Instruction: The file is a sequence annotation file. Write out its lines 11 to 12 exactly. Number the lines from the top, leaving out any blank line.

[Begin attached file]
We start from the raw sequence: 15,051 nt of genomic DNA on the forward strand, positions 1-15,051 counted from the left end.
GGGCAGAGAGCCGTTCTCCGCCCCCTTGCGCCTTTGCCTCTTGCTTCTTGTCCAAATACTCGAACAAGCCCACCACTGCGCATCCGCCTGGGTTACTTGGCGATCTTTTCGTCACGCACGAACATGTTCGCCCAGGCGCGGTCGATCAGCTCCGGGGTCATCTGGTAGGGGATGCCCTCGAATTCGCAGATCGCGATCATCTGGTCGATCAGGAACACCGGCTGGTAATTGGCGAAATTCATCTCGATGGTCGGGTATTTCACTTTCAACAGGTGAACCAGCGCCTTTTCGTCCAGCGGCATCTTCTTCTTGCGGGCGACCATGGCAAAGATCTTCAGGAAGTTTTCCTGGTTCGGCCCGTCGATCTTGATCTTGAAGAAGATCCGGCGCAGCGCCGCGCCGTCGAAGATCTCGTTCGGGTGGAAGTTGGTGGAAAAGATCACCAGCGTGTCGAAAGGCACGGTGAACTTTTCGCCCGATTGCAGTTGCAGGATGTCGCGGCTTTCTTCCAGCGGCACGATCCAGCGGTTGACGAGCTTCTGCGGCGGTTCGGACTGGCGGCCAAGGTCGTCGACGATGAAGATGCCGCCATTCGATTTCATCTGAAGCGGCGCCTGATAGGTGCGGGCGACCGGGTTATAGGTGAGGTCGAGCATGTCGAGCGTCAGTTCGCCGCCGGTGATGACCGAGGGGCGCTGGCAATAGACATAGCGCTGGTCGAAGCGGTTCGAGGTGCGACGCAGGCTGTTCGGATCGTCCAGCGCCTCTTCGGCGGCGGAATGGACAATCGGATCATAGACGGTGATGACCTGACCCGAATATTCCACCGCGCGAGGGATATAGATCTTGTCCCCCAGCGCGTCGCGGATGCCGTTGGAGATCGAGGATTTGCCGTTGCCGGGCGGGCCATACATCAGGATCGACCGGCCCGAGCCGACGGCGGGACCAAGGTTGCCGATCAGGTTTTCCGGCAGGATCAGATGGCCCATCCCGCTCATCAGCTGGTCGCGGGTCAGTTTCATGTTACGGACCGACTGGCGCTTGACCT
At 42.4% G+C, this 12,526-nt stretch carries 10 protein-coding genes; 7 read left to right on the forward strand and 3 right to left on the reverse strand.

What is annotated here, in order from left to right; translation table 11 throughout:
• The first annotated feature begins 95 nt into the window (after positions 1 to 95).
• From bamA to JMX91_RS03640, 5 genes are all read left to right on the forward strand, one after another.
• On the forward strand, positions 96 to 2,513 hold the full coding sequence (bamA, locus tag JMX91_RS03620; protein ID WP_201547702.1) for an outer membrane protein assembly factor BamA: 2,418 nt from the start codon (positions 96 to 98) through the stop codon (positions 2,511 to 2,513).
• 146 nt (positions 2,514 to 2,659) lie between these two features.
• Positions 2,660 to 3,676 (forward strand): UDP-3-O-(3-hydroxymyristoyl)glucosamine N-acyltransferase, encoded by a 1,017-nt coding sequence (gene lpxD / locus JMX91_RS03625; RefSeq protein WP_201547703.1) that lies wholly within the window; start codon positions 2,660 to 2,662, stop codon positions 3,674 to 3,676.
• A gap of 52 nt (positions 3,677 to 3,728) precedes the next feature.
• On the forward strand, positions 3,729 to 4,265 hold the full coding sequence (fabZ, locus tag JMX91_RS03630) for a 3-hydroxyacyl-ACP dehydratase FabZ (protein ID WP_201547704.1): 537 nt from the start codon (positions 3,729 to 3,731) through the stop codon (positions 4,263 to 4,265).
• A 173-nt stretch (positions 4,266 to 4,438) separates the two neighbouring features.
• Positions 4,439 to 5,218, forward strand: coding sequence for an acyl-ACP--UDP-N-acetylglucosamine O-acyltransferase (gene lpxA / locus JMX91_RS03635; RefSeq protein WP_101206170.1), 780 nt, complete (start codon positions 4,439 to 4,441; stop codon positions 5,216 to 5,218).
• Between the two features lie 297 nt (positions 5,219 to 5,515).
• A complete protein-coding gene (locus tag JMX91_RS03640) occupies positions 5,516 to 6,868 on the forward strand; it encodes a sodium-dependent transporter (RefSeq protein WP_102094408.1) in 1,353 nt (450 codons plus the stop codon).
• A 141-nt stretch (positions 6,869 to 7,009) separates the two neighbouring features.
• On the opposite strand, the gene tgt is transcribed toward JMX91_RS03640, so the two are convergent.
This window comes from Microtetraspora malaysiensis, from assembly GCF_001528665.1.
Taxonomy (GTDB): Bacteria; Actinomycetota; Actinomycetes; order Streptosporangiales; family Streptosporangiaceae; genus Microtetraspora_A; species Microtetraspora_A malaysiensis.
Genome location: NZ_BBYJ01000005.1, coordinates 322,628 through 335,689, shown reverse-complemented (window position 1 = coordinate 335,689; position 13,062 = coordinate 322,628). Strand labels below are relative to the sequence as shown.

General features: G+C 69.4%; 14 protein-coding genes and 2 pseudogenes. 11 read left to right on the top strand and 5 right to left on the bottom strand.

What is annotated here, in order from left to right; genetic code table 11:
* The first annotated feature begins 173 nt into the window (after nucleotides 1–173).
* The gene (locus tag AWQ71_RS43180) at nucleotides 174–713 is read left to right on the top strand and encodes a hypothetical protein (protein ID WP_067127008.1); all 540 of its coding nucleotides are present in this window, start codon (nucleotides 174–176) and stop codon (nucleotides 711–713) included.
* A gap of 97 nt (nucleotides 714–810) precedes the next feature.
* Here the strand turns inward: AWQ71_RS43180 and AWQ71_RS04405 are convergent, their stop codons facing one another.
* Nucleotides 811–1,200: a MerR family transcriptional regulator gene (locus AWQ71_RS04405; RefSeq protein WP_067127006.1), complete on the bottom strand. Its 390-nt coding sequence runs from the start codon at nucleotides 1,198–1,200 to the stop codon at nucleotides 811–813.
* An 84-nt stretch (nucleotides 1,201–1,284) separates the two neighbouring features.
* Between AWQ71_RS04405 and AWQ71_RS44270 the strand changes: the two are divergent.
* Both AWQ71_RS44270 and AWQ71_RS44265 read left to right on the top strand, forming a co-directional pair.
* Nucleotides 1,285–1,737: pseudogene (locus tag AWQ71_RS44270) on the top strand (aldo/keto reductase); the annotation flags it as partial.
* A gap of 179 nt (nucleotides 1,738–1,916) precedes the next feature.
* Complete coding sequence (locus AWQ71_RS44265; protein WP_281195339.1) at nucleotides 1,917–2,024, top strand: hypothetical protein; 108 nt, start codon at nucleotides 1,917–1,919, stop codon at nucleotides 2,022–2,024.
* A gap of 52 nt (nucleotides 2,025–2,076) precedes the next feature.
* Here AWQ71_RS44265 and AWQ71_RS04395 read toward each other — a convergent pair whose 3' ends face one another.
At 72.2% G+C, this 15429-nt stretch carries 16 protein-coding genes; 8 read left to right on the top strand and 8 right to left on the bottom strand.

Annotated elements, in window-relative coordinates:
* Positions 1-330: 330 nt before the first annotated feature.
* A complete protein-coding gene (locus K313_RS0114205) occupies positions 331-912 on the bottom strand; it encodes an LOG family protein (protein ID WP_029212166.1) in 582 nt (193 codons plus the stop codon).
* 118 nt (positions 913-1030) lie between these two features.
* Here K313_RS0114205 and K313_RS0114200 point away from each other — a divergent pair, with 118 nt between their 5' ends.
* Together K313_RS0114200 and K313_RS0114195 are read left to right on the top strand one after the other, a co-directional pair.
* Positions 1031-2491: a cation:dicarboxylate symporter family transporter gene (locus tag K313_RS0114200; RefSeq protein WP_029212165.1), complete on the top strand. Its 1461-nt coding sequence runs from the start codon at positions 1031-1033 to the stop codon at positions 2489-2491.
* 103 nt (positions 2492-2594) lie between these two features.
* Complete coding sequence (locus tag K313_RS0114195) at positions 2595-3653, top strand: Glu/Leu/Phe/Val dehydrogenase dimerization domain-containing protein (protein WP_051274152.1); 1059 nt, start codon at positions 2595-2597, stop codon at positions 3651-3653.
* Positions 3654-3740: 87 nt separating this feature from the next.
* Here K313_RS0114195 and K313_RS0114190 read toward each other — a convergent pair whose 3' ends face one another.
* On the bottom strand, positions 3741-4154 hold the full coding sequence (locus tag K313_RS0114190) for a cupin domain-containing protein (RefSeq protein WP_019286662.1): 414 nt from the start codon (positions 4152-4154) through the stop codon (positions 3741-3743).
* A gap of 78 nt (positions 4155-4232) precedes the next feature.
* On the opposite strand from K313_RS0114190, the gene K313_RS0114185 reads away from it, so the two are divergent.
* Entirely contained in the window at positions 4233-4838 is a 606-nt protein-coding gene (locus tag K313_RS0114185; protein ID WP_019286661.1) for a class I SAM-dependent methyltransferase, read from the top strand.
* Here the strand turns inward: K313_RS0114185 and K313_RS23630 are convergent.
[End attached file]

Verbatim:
• On the forward strand, positions 3,729 to 4,265 hold the full coding sequence (fabZ, locus tag JMX91_RS03630) for a 3-hydroxyacyl-ACP dehydratase FabZ (protein ID WP_201547704.1): 537 nt from the start codon (positions 3,729 to 3,731) through the stop codon (positions 4,263 to 4,265).
• A 173-nt stretch (positions 4,266 to 4,438) separates the two neighbouring features.